If Cory Miller were in the back yard of his Covington home Saturday, he probably would have been able to hear the shots fired from a military honor guard gun salute.
But on cold and damp afternoon, Miller and his family were front-row guests to history and a moving memorial that honored his fourth great-grandfather at Tahoma National Cemetery.
Union Army Pvt. James Powers, a Civil War veteran who died 95 years ago in Seattle, never received a proper military burial. For whatever reason, brass urns containing the cremated remains of James and his wife of 57 years, Irene, have sat in community storage at a Seattle cemetery since his death in 1921 and hers in 1928.
But an effort – led by a Kent couple, with support from the Missing in America Project, genealogists and veteran organizations – soon recognized the problem and worked to ensure that the Powers were properly laid to rest Saturday.
“I loved it,” Miller said of the 1921 ritual, military-style interment of Powers and his wife at the cemetery near Kent, a service that drew about 200 people. “I can’t say thanks enough to everybody for this.
“We knew (our family history) back to his son (Jesse, a Seattle minister) … but that’s as far back as we could get on the lineage. So this was a real surprise to everybody in the family.”
Added Miller’s mother, Glenna, one of the few Powers’ descendants at the memorial: “It’s been very emotional, very exciting and very surprising.”
Powers was the first Civil War veteran to be interred in the state since Hiram Randall Gale, the last Grand Army of the Republic national commander and the last living Civil War veteran in Washington, died in 1951 at the age of 104.
Jim and Loretta-Marie Dimond are historians who led the records research, verification and permission process to make the memorial possible.
They had the approval of the Powers’ descendents and support of many people, notably Robert Patrick of the Washington chapter of the Missing in America Project; the Puget Sound Civil War Roundtable; the Sons of Union Veterans of the Civil War ((SUVCW); the Washington Civil War Association, re-enactment groups and cemetery leaders.
“This is closure for a story that started in 1921, and we’re finally giving honors to a Civil War veteran that was never done,” said Jim Dimond, a retired federal government worker who is the Western Washington historian for the SUVCW, a volunteer, fraternal, nonprofit educational organization. The SUVCW is similar to its predecessor, the GAR, which was one of the first integrated organizations in the United States and the largest Union Civil War veterans organization at that time.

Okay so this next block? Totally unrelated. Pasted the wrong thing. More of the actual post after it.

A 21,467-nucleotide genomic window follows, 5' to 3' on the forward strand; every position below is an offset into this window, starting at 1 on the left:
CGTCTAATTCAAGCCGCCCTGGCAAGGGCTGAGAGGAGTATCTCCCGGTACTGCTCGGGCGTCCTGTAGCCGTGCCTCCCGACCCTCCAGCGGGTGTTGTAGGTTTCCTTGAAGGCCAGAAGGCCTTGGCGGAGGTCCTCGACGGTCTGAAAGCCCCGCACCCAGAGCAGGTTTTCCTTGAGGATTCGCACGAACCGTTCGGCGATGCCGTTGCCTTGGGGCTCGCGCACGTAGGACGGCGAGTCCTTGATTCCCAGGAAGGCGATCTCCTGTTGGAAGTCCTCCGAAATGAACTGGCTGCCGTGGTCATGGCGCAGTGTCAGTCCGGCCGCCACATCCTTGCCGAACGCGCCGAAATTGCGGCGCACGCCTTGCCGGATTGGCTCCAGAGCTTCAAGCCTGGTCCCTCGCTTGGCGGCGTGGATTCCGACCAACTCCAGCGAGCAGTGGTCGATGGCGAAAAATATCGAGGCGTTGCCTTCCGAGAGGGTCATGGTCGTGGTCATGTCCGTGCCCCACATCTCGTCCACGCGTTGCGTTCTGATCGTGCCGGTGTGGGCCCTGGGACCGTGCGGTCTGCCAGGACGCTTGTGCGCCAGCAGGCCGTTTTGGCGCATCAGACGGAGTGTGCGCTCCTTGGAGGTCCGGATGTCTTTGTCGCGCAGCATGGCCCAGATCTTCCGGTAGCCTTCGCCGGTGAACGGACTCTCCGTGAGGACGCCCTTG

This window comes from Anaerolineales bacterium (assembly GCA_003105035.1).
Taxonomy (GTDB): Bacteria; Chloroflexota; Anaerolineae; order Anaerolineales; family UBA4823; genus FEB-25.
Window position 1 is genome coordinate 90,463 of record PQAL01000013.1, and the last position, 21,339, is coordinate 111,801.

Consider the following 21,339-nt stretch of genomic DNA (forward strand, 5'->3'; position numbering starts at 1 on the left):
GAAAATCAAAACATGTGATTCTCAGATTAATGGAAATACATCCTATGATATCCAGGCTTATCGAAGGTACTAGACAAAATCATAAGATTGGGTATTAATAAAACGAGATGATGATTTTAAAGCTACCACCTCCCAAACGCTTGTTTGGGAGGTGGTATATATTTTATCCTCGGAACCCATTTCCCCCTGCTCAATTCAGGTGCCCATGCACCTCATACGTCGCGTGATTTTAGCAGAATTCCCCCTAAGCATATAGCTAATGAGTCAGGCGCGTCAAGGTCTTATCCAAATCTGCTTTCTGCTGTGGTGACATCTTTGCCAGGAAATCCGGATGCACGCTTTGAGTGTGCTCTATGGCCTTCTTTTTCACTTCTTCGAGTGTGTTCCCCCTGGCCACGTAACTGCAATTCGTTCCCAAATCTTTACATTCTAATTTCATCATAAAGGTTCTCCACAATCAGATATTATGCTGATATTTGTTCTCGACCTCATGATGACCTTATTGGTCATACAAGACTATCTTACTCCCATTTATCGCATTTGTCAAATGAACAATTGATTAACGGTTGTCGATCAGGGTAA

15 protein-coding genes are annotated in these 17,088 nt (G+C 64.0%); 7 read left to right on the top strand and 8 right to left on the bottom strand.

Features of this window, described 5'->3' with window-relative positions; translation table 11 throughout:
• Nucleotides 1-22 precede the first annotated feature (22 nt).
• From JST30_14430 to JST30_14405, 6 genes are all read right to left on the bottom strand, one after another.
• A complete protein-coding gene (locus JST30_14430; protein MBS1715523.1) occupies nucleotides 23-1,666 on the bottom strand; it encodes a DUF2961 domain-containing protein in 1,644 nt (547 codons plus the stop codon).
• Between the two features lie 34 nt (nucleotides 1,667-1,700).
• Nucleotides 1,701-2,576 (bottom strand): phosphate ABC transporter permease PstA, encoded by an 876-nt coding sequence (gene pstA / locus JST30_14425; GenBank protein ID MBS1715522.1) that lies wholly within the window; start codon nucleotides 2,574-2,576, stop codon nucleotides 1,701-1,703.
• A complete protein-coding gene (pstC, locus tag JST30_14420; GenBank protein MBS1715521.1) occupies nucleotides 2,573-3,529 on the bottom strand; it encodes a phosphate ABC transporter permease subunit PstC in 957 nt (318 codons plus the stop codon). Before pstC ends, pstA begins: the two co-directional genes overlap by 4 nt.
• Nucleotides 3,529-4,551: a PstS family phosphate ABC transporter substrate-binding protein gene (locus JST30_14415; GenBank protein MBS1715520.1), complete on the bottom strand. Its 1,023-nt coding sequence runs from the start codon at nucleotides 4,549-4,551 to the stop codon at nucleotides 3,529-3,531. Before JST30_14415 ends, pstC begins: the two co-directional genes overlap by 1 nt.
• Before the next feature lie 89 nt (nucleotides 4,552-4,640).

About the man
James Powers joined the 12th Michigan Infantry in 1864, replenishment for a veteran unit that had seen heavy casualties. But the 5-foot-5, blue-eyed, fair-haired man never saw significant combat, his military service mostly consisting of railroad guard duty and work as a hospital steward in Arkansas, records show.
Discharged in 1865, Powers married Irene, and they raised two sons, Jesse and Frank.
Powers worked in public service. He spent a term in the Michigan Legislature, read and practiced law. He also farmed, and documents in his pension file showed that as he aged the rigors of mechanized farming became more difficult. An accident in 1867 crippled his left arm, according to records.
His health deteriorating, Power suffered a stroke in 1915.
The Powers eventually moved to Seattle in 1920 to be near Jesse, who became a minister and founded the First Unitarian Church.
James Powers died a year later, his wife in 1928. Both were cremated but for unknown reasons, family members never claimed the remains.
Enter the Dimonds
The Dimonds have a great appreciation for American history and for those who put their lives on the line to protect the land of the free.
Their work with the Sons of Union Veterans, which maintains a registry of burial locations of Civil War veterans, is a worthwhile extension of their passion for history and family. Both of their fathers were World War II veterans.
“It’s important because I love history, family history and my father’s background in the military,” Jim Dimond said. “All those things together make it extremely important to me.
“And the fact we’re accomplishing this with the family present is just way beyond anything I ever expected,” he said. “It’s a very incredible, wonderful experience.”